Thursday, July 15, 2010


There's something that has confused and bothered me ever since I got here. I thought it odd that all the milk for sale in the grocery stores was sold unrefrigerated. You can store it that way for months, and once it's opened, it will keep in the fridge for weeks and weeks. I'm not sure how long it will stay "fresh" since I've yet to have one of those boxes go bad.

It doesn't go bad because it's ultra-pasteurized; the process is also called UHT, for ultra-high temperature.The milk we drink in the States is merely pasteurized and needs to be refrigerated. It will also go bad in a week or two even when keep cold. (Sometimes cream and half-and-half are ultra-pasteurized to make them last longer in the fridge.)

Personally, I'm suspicious of ultra-pasteurized milk. It tastes weird, and--Hello! Milk is supposed to go bad! It's milk. So when it doesn't need to be refrigerated, I'm thinking that it's not really milk anymore, if you know what I mean.

The thing that's really weird about this situation is that Belgium is full of dairy cows. You can't drive 10 kilometers in any direction without seeing some nice, contented cows standing around in a beautiful green pasture. There are cows right in Hasselt, within the city limits. I figured there must be a way to get real milk around here.

I picked up a map at the tourist information office that's labeled "Fairtradeplan" and shows the locations of various organic and fair trade businesses around town. It listed one place that sells "verse hoevemelk" not far from my boyfriend's work, and yesterday I went looking for it after dropping him off at the office.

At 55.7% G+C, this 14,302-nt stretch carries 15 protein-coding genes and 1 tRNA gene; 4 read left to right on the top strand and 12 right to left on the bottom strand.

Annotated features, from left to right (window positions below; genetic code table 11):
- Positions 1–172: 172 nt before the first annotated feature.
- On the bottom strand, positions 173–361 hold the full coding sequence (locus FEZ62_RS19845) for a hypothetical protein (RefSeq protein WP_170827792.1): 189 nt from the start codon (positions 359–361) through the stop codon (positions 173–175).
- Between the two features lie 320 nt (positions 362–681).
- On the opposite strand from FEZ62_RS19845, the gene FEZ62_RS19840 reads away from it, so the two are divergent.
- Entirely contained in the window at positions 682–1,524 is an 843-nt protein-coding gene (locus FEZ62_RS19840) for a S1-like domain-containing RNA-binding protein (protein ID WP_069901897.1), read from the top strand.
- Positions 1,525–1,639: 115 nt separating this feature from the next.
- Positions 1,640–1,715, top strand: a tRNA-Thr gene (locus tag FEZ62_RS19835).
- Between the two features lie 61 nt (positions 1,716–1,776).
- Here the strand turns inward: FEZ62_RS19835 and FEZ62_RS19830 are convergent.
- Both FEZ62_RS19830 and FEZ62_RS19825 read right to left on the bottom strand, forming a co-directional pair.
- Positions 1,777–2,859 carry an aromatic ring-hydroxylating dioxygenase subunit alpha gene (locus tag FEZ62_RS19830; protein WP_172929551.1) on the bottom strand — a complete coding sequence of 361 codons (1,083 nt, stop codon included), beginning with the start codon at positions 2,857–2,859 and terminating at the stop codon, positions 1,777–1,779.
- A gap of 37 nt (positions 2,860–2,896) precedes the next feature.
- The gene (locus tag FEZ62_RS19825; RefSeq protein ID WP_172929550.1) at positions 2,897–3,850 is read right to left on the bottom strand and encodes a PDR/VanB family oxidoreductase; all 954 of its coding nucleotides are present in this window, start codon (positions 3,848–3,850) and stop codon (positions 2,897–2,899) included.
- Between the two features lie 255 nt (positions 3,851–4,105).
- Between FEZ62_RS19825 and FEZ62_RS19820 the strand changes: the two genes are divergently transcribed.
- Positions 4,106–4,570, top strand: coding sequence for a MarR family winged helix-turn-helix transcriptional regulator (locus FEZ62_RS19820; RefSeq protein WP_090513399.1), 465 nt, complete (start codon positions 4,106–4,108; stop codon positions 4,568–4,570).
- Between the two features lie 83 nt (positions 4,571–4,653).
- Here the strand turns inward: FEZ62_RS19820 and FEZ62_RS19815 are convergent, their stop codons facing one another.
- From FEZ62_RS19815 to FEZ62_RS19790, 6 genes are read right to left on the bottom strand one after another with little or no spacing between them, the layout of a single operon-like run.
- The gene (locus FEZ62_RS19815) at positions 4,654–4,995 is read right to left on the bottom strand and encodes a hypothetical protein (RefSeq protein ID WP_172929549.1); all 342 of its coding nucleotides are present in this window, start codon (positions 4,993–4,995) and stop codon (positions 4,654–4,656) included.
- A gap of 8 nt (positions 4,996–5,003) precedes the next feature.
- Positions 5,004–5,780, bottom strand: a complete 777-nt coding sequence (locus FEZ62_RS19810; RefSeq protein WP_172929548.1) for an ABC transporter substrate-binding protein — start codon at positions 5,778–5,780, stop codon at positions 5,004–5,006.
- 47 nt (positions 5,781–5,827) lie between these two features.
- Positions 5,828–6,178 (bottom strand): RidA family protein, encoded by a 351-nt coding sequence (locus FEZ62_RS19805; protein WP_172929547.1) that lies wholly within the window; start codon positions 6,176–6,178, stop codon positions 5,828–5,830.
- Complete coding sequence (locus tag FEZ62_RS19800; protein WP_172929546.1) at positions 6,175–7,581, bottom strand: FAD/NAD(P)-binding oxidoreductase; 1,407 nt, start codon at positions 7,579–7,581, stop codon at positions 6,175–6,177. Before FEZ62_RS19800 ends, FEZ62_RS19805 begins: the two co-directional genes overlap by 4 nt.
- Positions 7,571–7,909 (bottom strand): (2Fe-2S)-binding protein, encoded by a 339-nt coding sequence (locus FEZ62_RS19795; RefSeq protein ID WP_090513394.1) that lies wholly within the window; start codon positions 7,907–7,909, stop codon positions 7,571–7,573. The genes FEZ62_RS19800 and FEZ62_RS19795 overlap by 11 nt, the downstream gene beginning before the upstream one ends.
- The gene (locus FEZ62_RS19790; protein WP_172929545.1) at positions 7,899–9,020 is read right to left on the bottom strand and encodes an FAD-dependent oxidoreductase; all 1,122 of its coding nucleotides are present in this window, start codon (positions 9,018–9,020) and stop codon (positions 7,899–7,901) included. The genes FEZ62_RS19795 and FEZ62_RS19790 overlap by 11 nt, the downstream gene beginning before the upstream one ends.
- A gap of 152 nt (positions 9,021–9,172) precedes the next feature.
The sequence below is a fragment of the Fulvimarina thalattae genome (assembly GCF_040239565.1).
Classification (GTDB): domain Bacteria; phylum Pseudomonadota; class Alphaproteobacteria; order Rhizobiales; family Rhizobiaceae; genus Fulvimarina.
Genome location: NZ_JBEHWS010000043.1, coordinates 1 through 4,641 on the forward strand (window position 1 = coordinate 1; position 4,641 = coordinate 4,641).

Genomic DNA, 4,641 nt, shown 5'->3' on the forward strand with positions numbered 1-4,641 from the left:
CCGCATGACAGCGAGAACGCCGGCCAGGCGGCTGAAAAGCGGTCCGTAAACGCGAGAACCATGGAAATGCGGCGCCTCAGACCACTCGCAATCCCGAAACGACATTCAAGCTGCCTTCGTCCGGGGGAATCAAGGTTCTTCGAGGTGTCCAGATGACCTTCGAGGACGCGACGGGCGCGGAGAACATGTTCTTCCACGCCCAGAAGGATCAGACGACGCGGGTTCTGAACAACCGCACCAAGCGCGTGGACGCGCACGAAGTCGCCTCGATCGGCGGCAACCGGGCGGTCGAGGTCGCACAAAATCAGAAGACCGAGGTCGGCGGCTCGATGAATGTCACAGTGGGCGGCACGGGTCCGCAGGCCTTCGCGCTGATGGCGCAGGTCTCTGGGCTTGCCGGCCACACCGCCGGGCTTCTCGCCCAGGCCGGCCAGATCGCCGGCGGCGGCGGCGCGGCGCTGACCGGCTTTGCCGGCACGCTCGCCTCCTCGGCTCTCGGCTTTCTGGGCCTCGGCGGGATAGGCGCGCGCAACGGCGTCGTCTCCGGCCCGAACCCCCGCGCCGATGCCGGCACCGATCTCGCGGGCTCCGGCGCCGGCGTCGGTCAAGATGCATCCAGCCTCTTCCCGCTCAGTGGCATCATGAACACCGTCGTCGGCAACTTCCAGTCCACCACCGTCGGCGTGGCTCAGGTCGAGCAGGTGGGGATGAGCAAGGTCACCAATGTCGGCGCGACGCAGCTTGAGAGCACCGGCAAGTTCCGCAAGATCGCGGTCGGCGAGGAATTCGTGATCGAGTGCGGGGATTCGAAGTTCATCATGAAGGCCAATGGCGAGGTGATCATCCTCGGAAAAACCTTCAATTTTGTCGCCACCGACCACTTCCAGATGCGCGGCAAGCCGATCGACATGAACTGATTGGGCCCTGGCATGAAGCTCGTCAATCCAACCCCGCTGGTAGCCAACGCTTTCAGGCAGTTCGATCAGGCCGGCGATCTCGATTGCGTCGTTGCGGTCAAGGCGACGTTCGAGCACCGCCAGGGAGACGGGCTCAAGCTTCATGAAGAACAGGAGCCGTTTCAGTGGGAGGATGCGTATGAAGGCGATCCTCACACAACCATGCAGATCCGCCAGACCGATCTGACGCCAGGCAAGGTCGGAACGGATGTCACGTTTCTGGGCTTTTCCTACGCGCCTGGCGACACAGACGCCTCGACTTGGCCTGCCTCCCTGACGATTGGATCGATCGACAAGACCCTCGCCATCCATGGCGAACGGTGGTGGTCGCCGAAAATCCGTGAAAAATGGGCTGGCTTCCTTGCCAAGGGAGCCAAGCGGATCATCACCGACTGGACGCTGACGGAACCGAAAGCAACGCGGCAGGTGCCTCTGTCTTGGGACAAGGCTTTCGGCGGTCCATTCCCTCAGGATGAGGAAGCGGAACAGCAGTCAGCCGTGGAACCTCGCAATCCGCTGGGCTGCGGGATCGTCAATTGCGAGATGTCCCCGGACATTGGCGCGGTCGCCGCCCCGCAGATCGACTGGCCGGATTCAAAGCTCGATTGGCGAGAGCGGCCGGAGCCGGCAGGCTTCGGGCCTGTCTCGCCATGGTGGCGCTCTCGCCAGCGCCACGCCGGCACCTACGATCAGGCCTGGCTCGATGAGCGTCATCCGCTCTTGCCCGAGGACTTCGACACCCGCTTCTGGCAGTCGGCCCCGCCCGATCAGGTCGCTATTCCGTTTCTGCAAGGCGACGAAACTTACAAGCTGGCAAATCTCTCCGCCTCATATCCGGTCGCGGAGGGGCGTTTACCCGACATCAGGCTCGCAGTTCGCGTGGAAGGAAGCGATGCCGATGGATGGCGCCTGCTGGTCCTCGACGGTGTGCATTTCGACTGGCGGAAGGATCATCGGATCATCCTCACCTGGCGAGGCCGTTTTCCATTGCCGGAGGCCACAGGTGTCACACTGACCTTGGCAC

Success! There, on a main street leading out of the city center, was a small dairy farm. I pulled into the driveway and parked between an open barn full of cows standing around in large pens with clean hay and a brick building full of what looked like modern milking equipment.

A man came out of the suburban house next door and, when I said I was looking for fresh milk, asked me if I'd brought a bottle. I hadn't, so he went back inside the house and got an empty plastic water bottle. Then we went into the brick building and he filled the bottle from a giant stainless-steel vat. It cost me 1 Euro for a liter and a half.

Now that I know how easy it is to get real milk, I'm never drinking UHT milk again! I have a friend here who says she usually goes to Holland to get fresh (normal, pasteurized) milk so I told her about the dairy farm. My Belgian boyfriend is suspicious, though. He thinks that if it can go bad, it can't be good.


  1. Hmm, being pregnant, it is good to know the milk is pasteurized here. It's probably because of some government regulation that our milk is pasteurised this way. We're used to it I guess, but I must agree the lower / unpasteurized milk has a lot more taste... Enjoy your fresh milk!

  2. Just tell Piet that the unpasteurized milk is the normal one. The only question is: " isn't cow milk supposed to be for small cows and not for human adults"

  3. This comment is likely two and a half years late, however fresh milk *can* be bought from most Delhaize and Carrefour supermarkets, hidden away in a tiny shelf next to some terrible "Karnemelk" (do *not* confuse this for mlk, it tastes like sadness).

    I made the mistake of drinking a glass of Karnemelk in my first year here in Belgium - which absolutely halted any desires to trial the other supermarket varieties for years - however now that I know Campina have an option - I've been drinking it almost weekly.

  4. I'm currently on holiday in Belgium and have just bought karnemelk. It does indeed taste like sadness. My breakfast was interesting to say the least.

    1. LOL! Did you know it was buttermilk? Or did you make the same mistake as the gentleman above?